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The Making of Lakme
The discussion between M.O.Matthai, the secretary to Pt.Nehru, and K.A.D.Naoroji in Delhi led to the beginning of Lakme.
Cosmetics were an import item then. Thanks to the rising price of the dollar, the government decided to curb imports, affecting the business of importing cosmetics. When Indian women protested against the stopping of all imports of foreign cosmetics due to foreign exchange constraints. Angry delegations met Nehru who then asked his secretary M.O. Mathai, to look into it. Nehru asked him a simple question? why India could not manufacture these cosmetics in India. Mathai reached out to the Tata resident representative in Delhi, A.D. Naoroji(grandson of Dadabhai Naoroji), asked if Tatas could manufacture the whole range of cosmetics in India.
“We will give you whatever support you need”.
Mathai assured Naoroji.
Tata Oil Mills was already in the business of making hair oil, detergents, bathing soap, etc., competing with Levers. So, this looks like a logical extension. Simone, Naval Tata’s wife, who was born in France and studied in Switzerland, was given the charge of running Lakmé. Parmeshwar Godrej and Maureen Wadia were with Air India as the air hostess. And, soon Maureen Wadia - wife of Nusli Wadia and founder of Gladrags, was Lakme‘s first Indian model. She was followed by Rekha. Shombit Sengupta the creator of logos of Britannia, Wipro, etc created their logo.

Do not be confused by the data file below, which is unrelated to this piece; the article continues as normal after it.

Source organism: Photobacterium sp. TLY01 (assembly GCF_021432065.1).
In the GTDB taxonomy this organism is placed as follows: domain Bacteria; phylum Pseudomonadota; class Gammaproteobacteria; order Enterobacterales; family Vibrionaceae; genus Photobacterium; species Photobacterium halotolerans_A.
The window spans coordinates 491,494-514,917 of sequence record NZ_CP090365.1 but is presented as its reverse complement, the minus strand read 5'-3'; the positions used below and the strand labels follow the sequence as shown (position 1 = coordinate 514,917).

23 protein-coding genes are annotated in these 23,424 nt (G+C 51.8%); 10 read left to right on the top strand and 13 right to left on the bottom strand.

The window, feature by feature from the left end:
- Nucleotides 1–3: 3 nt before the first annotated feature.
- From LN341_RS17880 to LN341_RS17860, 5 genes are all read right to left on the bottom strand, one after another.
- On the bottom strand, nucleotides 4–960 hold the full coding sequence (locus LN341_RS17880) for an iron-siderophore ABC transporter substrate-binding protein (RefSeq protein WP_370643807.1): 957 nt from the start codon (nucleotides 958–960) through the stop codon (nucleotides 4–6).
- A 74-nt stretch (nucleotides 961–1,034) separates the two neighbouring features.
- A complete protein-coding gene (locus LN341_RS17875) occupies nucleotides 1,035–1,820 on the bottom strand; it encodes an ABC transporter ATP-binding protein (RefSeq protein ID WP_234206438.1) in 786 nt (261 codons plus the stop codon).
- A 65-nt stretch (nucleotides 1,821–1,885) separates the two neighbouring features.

While Lakme was a going and successful concern, liberalisation presented new challenges given its lack of financial depth.
Following the liberalisation policy of the Government of India since the early 1990s, Hindustan Unilever has been even more aggressive in strengthening its market presence through acquisitions.
HLL in 1993 organised the merger into itself of the 75-year old Tata Oil Mills Company (Tomco). Tata’s also sold the domestic and international sales and marketing network of Lakme to a 50:50 joint venture called Lakme-Lever. And, finally, in 1996 Tata sold off their stakes in Lakmé Lever to HLL, for Rs 200 Crore.
The money was reinvested into another business that was conceptualized by Simone Tata. She went on to create Trent and Westside, which is now run by her son Noel Tata.